How a toaster killed inflation
Low cost Chinese manufacturing and the Internet have played big roles in keeping inflation low.
In the aftermath of the global financial crisis the return of inflation was a real threat. Central banks everywhere were rolling the presses on an unprecedented scale.
In November 2008, the US Federal Reserve unveiled QE1, a quantitative easing program that involved the Fed purchasing about US$1 trillion in mortgage backed securities. The Fed finally ceased purchases in October 2014 having purchased US$4.5 trillion in bank debt.
The money used to make these purchases was not real in the way that you and I understand it. Created with the stroke of a pen, it showed up as a few more zeros on a screen. As long as you're a government with a compliant central bank, money can indeed be created from thin air.
This unconventional monetary policy was co-ordinated. Across the Atlantic The Bank of England was following its own QE program, as was the European Central Bank. In China, another trillion US dollars was injected into the local economy, although its purpose was not to repurchase bad debt but to create more of it.
There was no peacetime precedent for this policy. Interest rates were near zero and the risk of deflation was so great that policy makers had to act, even if it meant running the risk of creating hyper-inflation, a cure potentially worse than the disease.
No sign (yet) of inflation
That threat – one that many Intelligent Investor analysts took very seriously – never happened. As yet, there is no sign of inflation, let alone hyper-inflation.
Much of the US and European money that ended up on banks' balance sheets remains there. It turned out that after a financial crisis, companies and consumers pull their heads in.
Corporations are sitting on huge cash piles and show no sign of being prepared to invest it. A recent Deloitte survey showed that business demanded returns of at least 10% for a new project to proceed. With hurdle rates so high and growth anaemic, no wonder companies keep their capital locked up.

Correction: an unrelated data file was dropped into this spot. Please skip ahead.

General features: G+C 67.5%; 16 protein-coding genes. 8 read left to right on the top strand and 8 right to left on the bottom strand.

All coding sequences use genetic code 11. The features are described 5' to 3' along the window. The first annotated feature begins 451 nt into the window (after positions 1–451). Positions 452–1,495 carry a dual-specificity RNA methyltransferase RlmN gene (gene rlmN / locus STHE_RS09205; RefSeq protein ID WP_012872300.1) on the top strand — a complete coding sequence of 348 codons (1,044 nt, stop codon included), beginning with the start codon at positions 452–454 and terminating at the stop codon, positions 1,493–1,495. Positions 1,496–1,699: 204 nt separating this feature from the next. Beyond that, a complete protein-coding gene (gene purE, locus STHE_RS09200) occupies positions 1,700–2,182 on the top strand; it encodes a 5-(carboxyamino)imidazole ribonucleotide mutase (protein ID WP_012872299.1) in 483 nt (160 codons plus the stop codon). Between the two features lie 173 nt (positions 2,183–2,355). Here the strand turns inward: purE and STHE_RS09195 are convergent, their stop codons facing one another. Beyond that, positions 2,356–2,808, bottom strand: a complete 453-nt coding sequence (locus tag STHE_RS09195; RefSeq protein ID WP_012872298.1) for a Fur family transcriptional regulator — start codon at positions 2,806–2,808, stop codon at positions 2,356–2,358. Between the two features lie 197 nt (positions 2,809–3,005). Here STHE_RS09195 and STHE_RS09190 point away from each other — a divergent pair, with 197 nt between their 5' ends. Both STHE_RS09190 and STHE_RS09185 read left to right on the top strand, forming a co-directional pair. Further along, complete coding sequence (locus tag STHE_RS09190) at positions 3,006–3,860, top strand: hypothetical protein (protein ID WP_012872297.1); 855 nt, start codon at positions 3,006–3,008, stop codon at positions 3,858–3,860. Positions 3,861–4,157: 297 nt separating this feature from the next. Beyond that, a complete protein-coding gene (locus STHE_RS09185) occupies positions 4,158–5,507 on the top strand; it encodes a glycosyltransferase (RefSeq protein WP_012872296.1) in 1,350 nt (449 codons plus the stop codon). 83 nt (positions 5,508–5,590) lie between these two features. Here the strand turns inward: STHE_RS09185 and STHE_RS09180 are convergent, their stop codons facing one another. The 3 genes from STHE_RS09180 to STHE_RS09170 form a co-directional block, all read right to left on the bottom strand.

Consumers meanwhile increased their savings rate. As Business Insider put it, 'people weren't supposed to be saving this much money.' So whilst a huge amount of money has been created, not much of it has hit the real economy. At least not yet.
A third reason relates to the humble toaster above. On Tuesday, my grill packed up. The toaster I purchased so the kids could have breakfast without me getting up early on Australia Day cost me $10. That's an incredibly low price for materials, manufacture, packaging and transport from China to my local Woolworths (ASX:WOW).
If there is any inflationary pressure in the system, the constantly falling prices of products like this help reduce its impact. The Internet is having the same effect, lowering the cost of everyday products and services from taxis to groceries.
Central banks around the world like to take credit for safely walking the thin line between heading off deflation and not opening the door to inflation. But the widespread adoption of the Internet and the huge growth of low cost Chinese manufacturing have played a big but under-appreciated role.
In the future we may come to appreciate just how lucky we have been in experiencing this confluence of events right at the time of the biggest financial crisis since the Great Depression.
So tomorrow morning, I shall gently pat my modest but gleaming toaster and give thanks to its larger role in beating inflation.
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